Point mutations in the human vitamin D receptor gene associated with hypocalcemic rickets by Hughes M R, Malloy P J, Kieback D G, Kesterson R A, Pike J W, Feldman D, O'Malley B W in Science (New York, N.Y.) (1988). PubMed

Abstract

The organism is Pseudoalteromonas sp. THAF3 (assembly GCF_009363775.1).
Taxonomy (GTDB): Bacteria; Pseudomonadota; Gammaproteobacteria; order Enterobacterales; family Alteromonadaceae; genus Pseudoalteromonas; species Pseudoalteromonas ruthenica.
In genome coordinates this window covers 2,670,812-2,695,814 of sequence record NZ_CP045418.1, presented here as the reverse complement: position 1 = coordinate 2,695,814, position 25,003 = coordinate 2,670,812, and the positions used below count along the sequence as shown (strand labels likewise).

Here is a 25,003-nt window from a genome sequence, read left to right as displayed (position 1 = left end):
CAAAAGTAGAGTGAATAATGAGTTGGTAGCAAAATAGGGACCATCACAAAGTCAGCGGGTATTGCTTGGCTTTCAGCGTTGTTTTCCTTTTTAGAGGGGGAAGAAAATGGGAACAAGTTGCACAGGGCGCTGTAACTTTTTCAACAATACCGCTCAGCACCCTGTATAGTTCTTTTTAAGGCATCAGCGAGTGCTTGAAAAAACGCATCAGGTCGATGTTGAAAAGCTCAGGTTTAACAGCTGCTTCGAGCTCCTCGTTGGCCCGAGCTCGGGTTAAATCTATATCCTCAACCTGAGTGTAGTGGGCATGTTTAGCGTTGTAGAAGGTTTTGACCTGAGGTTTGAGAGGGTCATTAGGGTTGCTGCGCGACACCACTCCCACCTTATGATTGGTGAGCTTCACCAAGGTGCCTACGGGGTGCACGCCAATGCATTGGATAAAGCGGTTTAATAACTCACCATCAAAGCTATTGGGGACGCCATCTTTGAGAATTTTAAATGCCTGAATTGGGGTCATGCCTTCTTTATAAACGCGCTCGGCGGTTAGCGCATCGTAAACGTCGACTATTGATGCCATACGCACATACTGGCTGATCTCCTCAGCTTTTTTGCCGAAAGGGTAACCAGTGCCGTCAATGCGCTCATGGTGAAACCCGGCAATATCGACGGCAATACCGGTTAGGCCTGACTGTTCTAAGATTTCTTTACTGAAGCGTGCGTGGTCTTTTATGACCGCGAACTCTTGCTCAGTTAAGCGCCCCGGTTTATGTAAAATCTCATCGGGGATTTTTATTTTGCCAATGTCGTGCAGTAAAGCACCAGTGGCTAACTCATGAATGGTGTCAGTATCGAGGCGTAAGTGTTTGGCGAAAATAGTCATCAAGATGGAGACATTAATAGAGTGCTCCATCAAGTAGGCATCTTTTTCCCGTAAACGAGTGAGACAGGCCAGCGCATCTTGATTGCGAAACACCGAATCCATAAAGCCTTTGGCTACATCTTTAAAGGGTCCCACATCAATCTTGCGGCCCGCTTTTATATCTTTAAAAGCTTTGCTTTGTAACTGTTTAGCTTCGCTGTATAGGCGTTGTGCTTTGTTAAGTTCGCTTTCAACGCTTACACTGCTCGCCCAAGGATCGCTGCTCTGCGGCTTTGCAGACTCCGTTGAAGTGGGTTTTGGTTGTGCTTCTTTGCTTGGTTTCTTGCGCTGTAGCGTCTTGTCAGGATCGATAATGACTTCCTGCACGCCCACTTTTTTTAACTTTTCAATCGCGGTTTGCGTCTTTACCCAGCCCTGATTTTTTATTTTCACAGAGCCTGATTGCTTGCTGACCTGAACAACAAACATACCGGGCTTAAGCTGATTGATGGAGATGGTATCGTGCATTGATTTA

Hypocalcemic vitamin D-resistant rickets is a human genetic disease resulting from target organ resistance to the action of 1,25-dihydroxyvitamin D3. Two families with affected children homozygous for this autosomal recessive disorder were studied for abnormalities in the intracellular vitamin D receptor (VDR) and its gene. Although the receptor displays normal binding of 1,25-dihydroxyvitamin D3 hormone, VDR from affected family members has a decreased affinity for DNA. Genomic DNA isolated from these families was subjected to oligonucleotide-primed DNA amplification, and each of the nine exons encoding the receptor protein was sequenced for a genetic mutation. In each family, a different single nucleotide mutation was found in the DNA binding domain of the protein; one family near the tip of the first zinc finger (Gly----Asp) and one at the tip of the second zinc finger (Arg----Gly). The mutant residues were created in vitro by oligonucleotide directed point mutagenesis of wild-type VDR complementary DNA and this cDNA was transfected into COS-1 cells. The produced protein is biochemically indistinguishable from the receptor isolated from patients.

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